Photo Information

Lt. Gen. Dennis J. Hejlik (left), commanding general of II Marine Expeditionary Force, greets Gen. James T. Conway, Commandant of the Marine Corps, as he arrives aboard Marine Corps Air Station New River, N.C., Aug. 5, 2010. Conway, accompanied by Sgt. Maj. Carlton W. Kent, Sergeant Major of the Marine Corps, toured Marine Corps bases and air stations along the East Coast Aug. 4-6, and took the opportunity to hold town hall-style meetings with the Marines and sailors stationed there.

Photo by Lance Cpl Bryan J. Nygaard

General Conway visits East Coast Marines

9 Aug 2010 | Master Sgt. Keith Milks

As his tenure as the 34th Commandant of the Marine Corps draws to a close, Gen. James T. Conway took an opportunity to swing through Marine Corps installations on the East Coast to visit his Marines and sailors, August 4-6, 2010.

Accompanied by the Sergeant Major of the Marine Corps, Sgt. Maj. Carlton W. Kent, and their wives, Conway’s tour included visits to each of the bases and air stations in North and South Carolina.  At each location, Conway and Kent conducted town hall-style meetings with Marines and sailors while their wives met with families and unit family readiness officers.

A focal point at each of the meetings, conducted at Marine Corps Recruit Depot Parris Island, Marine Corps Base Camp Lejeune, and Marine Corps Air Stations Beaufort, New River and Cherry Point, was the Corps’ current role in Afghanistan and Iraq.

“Our time in Iraq is closed out,” Conway told Marines and sailors gathered at MCAS New River, including many who recently returned from the Marine Corps’ last major deployment to Iraq.  “We did what we were sent there to do.  As we’ve been able to draw down in Iraq, we’ve been able to build up in Afghanistan.”

Among those in the audiences were thousands of Marines and sailors scheduled to deploy to Afghanistan’s Helmand Province next spring, and many others who recently returned from heavy fighting in south Afghanistan. 

“You ought to be really proud with what’s happening in Afghanistan,” Conway commented, “Marines are doing every day what they are trained to do.  We’ve lived up to what we say we are and what we do for this great nation.”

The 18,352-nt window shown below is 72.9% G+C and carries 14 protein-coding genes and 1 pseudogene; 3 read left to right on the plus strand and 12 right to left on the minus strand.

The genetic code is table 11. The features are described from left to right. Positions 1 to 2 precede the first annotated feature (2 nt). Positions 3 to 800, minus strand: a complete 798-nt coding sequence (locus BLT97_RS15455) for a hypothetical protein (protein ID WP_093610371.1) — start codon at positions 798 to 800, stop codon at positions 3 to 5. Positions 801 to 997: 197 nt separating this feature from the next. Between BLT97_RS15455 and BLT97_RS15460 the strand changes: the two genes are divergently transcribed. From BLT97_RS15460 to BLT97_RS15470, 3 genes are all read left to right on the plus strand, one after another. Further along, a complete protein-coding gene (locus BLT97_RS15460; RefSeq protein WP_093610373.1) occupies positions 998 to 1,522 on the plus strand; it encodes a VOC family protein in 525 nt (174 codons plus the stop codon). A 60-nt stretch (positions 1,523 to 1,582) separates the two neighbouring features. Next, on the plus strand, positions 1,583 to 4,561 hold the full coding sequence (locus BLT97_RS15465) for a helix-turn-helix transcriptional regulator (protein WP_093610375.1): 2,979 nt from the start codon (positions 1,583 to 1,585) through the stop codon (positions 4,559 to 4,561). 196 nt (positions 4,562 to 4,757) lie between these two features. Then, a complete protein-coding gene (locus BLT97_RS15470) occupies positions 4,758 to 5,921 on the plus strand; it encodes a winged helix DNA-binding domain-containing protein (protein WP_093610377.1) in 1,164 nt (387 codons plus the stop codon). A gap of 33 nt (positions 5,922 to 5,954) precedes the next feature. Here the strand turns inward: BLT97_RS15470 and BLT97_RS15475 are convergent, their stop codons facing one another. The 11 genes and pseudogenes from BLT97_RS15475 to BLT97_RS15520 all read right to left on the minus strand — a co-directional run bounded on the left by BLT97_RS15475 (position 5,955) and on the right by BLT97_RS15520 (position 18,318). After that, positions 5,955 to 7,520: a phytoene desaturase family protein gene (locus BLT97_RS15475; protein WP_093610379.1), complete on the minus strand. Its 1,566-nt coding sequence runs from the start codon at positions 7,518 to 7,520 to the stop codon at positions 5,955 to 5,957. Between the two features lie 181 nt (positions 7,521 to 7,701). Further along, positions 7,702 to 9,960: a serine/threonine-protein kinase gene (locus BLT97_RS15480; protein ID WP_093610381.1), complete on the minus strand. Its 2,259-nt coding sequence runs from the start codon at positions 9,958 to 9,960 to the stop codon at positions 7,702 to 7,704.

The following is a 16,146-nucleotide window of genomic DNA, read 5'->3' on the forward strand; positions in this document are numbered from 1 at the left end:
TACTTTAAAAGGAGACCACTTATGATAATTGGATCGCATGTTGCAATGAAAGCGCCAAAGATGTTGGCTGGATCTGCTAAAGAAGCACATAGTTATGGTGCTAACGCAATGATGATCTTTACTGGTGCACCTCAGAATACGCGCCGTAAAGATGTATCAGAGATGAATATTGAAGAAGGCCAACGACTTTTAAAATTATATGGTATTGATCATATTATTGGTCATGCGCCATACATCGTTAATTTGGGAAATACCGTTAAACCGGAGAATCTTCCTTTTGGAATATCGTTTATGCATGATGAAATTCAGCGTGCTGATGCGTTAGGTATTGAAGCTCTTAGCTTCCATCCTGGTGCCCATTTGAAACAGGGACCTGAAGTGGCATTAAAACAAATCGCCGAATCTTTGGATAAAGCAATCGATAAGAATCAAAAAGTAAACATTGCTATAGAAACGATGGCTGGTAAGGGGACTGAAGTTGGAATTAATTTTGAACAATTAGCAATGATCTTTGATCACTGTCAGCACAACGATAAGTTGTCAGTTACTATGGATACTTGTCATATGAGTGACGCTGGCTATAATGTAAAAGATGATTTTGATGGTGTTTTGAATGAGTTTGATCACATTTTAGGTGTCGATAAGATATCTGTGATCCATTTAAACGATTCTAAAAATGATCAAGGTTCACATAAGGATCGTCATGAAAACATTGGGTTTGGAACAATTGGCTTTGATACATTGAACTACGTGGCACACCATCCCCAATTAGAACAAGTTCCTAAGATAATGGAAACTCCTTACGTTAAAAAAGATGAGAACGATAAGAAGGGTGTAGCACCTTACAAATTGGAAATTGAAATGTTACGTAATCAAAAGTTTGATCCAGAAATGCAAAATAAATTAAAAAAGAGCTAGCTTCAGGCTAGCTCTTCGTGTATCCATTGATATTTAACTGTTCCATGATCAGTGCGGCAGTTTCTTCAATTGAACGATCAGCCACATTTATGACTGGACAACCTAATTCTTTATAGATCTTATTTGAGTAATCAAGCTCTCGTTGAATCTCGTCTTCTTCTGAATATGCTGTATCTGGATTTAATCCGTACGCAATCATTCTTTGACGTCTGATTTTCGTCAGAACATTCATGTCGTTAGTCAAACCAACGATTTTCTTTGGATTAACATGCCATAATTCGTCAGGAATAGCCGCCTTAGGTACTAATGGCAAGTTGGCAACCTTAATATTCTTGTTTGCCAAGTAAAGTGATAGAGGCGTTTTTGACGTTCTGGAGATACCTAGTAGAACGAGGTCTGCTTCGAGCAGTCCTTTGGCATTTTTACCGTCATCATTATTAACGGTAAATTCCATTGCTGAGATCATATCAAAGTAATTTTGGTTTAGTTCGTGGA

Conway and Kent opened the floor at each meeting and fielded questions ranging from broad topics such as promotions, the size of the Marine Corps, and the possibility of repealing the “don’t ask, don’t tell” policy regarding homosexuals serving openly in the military, to more specific questions regarding fitness testing and weapons.

Sergeant Jesse M. Nance, a satellite communication technician with the 8th Communications Battalion, II Marine Expeditionary Force Headquarters Group, asked about the Marine Corps’ search for a replacement for the M249 squad automatic weapon, which the Commandant said was still ongoing.

“They were very detailed and very positive about where the Marine Corps is heading,” said Nance, commenting on his opportunity to ask the Corps’ senior leadership a question.  “I think it was a very good thing for a lot of the Marines that were there to hear from somebody that high up in the chain of command and in the political arena.”

A common theme for Conway, regardless if he was talking to drill instructors at Parris Island, infantrymen at Camp Lejeune, disbursers at Cherry Point or aircraft mechanics at Beaufort, was recognizing the commitment of today’s young Marines and their Navy brethren.

“Thank you for who you are and what you represent,” Conway said.  Today we have a nation of more than 300 million Americans, and yet, less than one percent wear the uniform of any service, and even less than that wear ours. 

“I encourage you today, tomorrow, for the rest of your lives – if you walk into a theater or a restaurant, you do so with your head held high because you are the nation’s warrior class.”

Conway, who assumed his role as commandant in November 2006, will surrender his post later this year.